US President Barack Obama nominates Robert Ford as Washington’s first ambassador to Syria in five years as Damascus emerges an influential peacemaker in the Middle East.
Washington recalled its envoy after Lebanon’s former Prime Minister Rafiq Hariri was assassinated in early 2005 in a bombing the West blamed on Syria.
Obama’s choice now awaits the Senate’s approval to become the diplomat to formally launch the resumption of diplomatic ties between the US and Syria.
The White House announcement comes a day before top State Department official William Burns went to Syria as part of Washington’s efforts to expand dialogue with Damascus on “all aspects” of a strained relationship.
Obama has recently turned to Syria for help with mediating between Palestinians and Israel after his tantalizing first year in office saw no breakthrough out of the current deadlock in the Middle East peace process.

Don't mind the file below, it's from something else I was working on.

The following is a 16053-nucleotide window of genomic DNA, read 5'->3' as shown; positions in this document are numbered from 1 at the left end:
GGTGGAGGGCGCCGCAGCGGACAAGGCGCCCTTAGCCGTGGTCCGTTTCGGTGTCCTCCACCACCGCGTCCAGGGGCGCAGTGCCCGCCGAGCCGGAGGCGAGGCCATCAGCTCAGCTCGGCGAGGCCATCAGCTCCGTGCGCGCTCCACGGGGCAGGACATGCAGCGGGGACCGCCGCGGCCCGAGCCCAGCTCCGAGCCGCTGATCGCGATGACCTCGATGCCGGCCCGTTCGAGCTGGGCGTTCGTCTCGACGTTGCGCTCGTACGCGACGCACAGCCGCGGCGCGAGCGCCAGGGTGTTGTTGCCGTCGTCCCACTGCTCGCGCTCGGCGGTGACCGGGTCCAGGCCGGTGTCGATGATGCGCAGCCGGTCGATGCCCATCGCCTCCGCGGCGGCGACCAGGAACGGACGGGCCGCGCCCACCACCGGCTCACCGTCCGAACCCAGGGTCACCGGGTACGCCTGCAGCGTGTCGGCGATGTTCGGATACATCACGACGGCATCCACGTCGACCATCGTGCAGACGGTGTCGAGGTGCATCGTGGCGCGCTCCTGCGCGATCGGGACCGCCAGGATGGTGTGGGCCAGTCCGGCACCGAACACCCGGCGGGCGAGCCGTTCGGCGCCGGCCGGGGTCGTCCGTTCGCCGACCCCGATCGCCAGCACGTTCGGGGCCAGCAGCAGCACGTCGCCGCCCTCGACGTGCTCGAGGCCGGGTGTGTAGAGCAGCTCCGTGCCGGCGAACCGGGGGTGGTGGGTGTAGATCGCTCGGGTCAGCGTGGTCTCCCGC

The US President, however, renewed sanctions against Syria last May, accusing it of supporting terrorism, pursuing weapons of mass destruction and destabilizing neighboring Iraq.
The reopening of the US embassy in Damascus and Washington’s mellowing tone is also viewed to be part of an effort by the United States to coax Syria away from its regional ally, Iran, which Western analysts see as a ‘herculean, if not impossible mission,’ for Ford.
Former ambassador to Algeria, Ford is currently the deputy chief of mission in the US embassy in Baghdad. He has also served in Turkey, Bahrain and Egypt in his 25-year career in the US Foreign Service.